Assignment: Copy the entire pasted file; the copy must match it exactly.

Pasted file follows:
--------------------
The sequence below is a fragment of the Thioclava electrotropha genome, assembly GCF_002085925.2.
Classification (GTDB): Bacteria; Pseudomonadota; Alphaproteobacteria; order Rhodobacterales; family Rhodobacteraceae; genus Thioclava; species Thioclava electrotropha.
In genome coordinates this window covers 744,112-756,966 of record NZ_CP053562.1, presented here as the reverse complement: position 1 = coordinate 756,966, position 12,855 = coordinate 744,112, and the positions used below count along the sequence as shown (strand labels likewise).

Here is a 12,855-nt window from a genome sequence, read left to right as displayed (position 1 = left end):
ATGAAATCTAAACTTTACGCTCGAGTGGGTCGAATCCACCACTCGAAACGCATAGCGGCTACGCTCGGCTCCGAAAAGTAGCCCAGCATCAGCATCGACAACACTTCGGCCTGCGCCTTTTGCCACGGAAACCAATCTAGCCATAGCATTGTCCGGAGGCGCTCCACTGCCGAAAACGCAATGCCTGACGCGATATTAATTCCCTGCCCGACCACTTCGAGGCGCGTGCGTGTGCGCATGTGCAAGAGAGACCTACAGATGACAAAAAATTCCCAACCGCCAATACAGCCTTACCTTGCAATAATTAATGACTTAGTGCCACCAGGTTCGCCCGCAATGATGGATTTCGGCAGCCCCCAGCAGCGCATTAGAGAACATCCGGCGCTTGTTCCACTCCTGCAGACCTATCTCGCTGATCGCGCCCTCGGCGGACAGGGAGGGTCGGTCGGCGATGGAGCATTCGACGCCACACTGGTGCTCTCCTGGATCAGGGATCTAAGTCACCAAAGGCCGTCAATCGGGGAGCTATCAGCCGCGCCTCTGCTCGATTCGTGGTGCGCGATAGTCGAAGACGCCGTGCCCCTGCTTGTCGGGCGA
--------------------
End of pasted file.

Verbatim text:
The sequence below is a fragment of the Thioclava electrotropha genome, assembly GCF_002085925.2.
Classification (GTDB): Bacteria; Pseudomonadota; Alphaproteobacteria; order Rhodobacterales; family Rhodobacteraceae; genus Thioclava; species Thioclava electrotropha.
In genome coordinates this window covers 744,112-756,966 of record NZ_CP053562.1, presented here as the reverse complement: position 1 = coordinate 756,966, position 12,855 = coordinate 744,112, and the positions used below count along the sequence as shown (strand labels likewise).

Here is a 12,855-nt window from a genome sequence, read left to right as displayed (position 1 = left end):
ATGAAATCTAAACTTTACGCTCGAGTGGGTCGAATCCACCACTCGAAACGCATAGCGGCTACGCTCGGCTCCGAAAAGTAGCCCAGCATCAGCATCGACAACACTTCGGCCTGCGCCTTTTGCCACGGAAACCAATCTAGCCATAGCATTGTCCGGAGGCGCTCCACTGCCGAAAACGCAATGCCTGACGCGATATTAATTCCCTGCCCGACCACTTCGAGGCGCGTGCGTGTGCGCATGTGCAAGAGAGACCTACAGATGACAAAAAATTCCCAACCGCCAATACAGCCTTACCTTGCAATAATTAATGACTTAGTGCCACCAGGTTCGCCCGCAATGATGGATTTCGGCAGCCCCCAGCAGCGCATTAGAGAACATCCGGCGCTTGTTCCACTCCTGCAGACCTATCTCGCTGATCGCGCCCTCGGCGGACAGGGAGGGTCGGTCGGCGATGGAGCATTCGACGCCACACTGGTGCTCTCCTGGATCAGGGATCTAAGTCACCAAAGGCCGTCAATCGGGGAGCTATCAGCCGCGCCTCTGCTCGATTCGTGGTGCGCGATAGTCGAAGACGCCGTGCCCCTGCTTGTCGGGCGA